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PHY294H - Lecture 43
The ray analysis we used in geometrical optics
did not achnowledge the wave nature of light.
The light traveled in straight lines, except
for reflection and refraction. The wave
nature of light is evident in two types
of phenomena, interference and diffraction.
These effects are most evident when the wavelength
of light is close to the size of the
object or hole that we are interested in.
Even when the size of an object is
considerably larger than the wavelength of light
we can see interference and diffraction effects
by use a screen which is a long way from the
scattering event or events.
Phase differences and interference
Waves from two different sources interfere.
You have probably observed this with water waves at the beach
and in ripples on ripple tanks.
In order for interference to occur, in a
well defined way, the light from
the two sources needs to have a well
defined relative phase and it is simplest if they
have the same polarisation. In all interference
experiments we need to compare the phase
of the waves arriving from two or more
sources. If the waves are in phase they
add constructively, while if they are
out of phase they cancel each other (
they add destructively). Often we shall
calculate the phase difference,
between the waves coming from two sources.
In that case we have the following conditions:
where n is an integer.
There are many ways to change the phase difference
between the two waves, including differences in
path-length, differences in refractive index
experienced by the two rays, differences in
phases of the two sources.
Young's double slit experiment
Young's double slit experiment consists of a coherent light
source incident upon two slits. The light coming out of the
slits is like the light coming from two pencil-like
sources of light, which are in phase. The light
arriving at different locations on a screen have
different path lengths. The distance from a point
on the screen to one of the slits is l1, while the
distance from a point on the screen to the other slit
is l2. Now we need to relate distance to phase.
The relation is that one wavelength corresponds to
a phase of .
The phase difference between the
two light waves arriving from the two sources is
[Aside: The equation
is a small angle
approximation. The complete relation goes as follows: Consider the
three lengths: l1 from the first(upper) slit to a position P on the
screen; l from a point midpoint between the slits to point P;
l2 from the second(lower) slit to the screen. The line l makes
with the horizontal. Consider the triangle
formed by l, l1 and the vertical distance d/2 between the
center point between the slits and the upper slit. The angle
between l and the vertical in this triangle is .
Using the cosine rule on this triangle yields,
Similarly, the lower triangle yields,
Subtracting the second equation from the first gives
From this it is seen that the pathlength difference is
where the last expression involves the approximation
The angles at which maxima are located are found from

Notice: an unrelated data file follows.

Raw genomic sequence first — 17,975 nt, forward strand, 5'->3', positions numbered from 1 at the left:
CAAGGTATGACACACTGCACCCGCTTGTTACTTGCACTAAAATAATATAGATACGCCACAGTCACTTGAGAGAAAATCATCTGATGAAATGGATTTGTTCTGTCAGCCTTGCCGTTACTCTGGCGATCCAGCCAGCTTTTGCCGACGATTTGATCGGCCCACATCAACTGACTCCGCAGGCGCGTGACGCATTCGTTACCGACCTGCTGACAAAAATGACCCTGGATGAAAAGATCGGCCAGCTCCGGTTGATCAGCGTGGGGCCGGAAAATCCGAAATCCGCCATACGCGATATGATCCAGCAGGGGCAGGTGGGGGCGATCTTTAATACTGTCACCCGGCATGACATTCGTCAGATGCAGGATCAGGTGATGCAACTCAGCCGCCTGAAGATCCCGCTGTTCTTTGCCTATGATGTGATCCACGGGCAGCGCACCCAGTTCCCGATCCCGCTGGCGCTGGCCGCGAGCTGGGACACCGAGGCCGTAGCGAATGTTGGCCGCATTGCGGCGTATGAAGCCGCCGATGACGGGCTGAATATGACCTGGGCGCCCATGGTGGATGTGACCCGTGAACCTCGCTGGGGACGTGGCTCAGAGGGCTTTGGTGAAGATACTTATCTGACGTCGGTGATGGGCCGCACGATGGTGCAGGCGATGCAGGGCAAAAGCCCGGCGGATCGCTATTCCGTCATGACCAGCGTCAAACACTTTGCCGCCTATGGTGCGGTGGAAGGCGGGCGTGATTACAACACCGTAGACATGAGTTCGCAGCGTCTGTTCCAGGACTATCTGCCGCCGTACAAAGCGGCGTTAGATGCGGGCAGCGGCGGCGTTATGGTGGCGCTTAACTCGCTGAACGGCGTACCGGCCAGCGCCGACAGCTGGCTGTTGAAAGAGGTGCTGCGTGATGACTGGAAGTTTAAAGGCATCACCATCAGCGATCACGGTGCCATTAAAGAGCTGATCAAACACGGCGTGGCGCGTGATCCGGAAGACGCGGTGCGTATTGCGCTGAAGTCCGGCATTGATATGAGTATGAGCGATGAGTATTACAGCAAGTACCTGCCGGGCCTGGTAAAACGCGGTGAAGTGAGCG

and for minima,
where n is an integer.
The intensity pattern
The pathlength argument above
only gives the location of the maxima and minima.
Now we want to find the intensity pattern
that we see on the screen. To find the intensity
at a point on the screen, we calculate,
We shall take the waves to have to have the same polarization
and only differ by a phase given by Eq. (3). We thus write,
Use the trigonometric identity,
This may be written as,
where I0 is the intensity due to a single source.
Interference due to films and air gaps
When light is incident on any interface, some
reflection occurs, even if the material is
transparent (e.g. reflections off glass).
The light which reflects off the top surface
may interfere with the light which
reflects off the bottom surface of a
thin film. This is the origin of color in
thin soap films, oil films and in narrow air
gaps. These films look colored due to the
fact that the different colors have different
wavelengths, leading to different locations for the
maxima and minima of the interference patterns. We shall
illustrate the phenomena for monochromatic light,
as we did for Young's experiment.
Interference due to an air gap
Consider two flat plates of glass which make
an air wedge. If we illuminate this wedge
with monochromatic light, an interference
pattern is produced in which the
light reflected from the
top surface of the air wedge interferes
the light reflected from the bottom surface
of the air wedge. If the air wedge has
a small angle ,
size of the air gap is given by,
The light which reflects from the bottom surface of the air wedge
travels an additional distance 2l(for near normal
incidence), which leads to
a phase difference
determine the conditions constructive and destructive
interference, we need to know one other important
- When light reflects from a surface where n1>n2,
there is no phase change of the reflected light.
- When light reflects from a surface where n1<n2,
there is a phase change of
of the reflected light.
This is analogous to what happens with waves on
strings where the density of the string replaces the
refractive index. Given this information,
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